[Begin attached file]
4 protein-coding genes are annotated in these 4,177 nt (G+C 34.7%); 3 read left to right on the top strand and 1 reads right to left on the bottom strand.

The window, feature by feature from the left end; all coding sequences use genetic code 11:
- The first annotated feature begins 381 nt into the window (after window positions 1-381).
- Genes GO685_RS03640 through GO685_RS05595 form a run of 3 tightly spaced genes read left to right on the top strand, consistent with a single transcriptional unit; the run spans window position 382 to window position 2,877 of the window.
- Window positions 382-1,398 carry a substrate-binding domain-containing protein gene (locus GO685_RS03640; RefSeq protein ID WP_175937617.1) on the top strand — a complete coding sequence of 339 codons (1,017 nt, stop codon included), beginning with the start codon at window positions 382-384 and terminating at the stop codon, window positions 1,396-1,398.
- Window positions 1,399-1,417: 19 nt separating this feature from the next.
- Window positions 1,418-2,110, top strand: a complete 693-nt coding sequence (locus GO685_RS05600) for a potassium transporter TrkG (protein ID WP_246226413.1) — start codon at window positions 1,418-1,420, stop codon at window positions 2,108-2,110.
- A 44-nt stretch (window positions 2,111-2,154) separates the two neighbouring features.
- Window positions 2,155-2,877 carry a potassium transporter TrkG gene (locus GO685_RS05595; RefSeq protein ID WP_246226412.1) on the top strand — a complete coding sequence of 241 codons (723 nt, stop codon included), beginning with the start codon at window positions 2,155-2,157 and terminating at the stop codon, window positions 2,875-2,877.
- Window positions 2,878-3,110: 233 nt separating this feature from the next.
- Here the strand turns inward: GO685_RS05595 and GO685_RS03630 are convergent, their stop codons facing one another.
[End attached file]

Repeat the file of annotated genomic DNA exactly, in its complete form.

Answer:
4 protein-coding genes are annotated in these 4,177 nt (G+C 34.7%); 3 read left to right on the top strand and 1 reads right to left on the bottom strand.

The window, feature by feature from the left end; all coding sequences use genetic code 11:
- The first annotated feature begins 381 nt into the window (after window positions 1-381).
- Genes GO685_RS03640 through GO685_RS05595 form a run of 3 tightly spaced genes read left to right on the top strand, consistent with a single transcriptional unit; the run spans window position 382 to window position 2,877 of the window.
- Window positions 382-1,398 carry a substrate-binding domain-containing protein gene (locus GO685_RS03640; RefSeq protein ID WP_175937617.1) on the top strand — a complete coding sequence of 339 codons (1,017 nt, stop codon included), beginning with the start codon at window positions 382-384 and terminating at the stop codon, window positions 1,396-1,398.
- Window positions 1,399-1,417: 19 nt separating this feature from the next.
- Window positions 1,418-2,110, top strand: a complete 693-nt coding sequence (locus GO685_RS05600) for a potassium transporter TrkG (protein ID WP_246226413.1) — start codon at window positions 1,418-1,420, stop codon at window positions 2,108-2,110.
- A 44-nt stretch (window positions 2,111-2,154) separates the two neighbouring features.
- Window positions 2,155-2,877 carry a potassium transporter TrkG gene (locus GO685_RS05595; RefSeq protein ID WP_246226412.1) on the top strand — a complete coding sequence of 241 codons (723 nt, stop codon included), beginning with the start codon at window positions 2,155-2,157 and terminating at the stop codon, window positions 2,875-2,877.
- Window positions 2,878-3,110: 233 nt separating this feature from the next.
- Here the strand turns inward: GO685_RS05595 and GO685_RS03630 are convergent, their stop codons facing one another.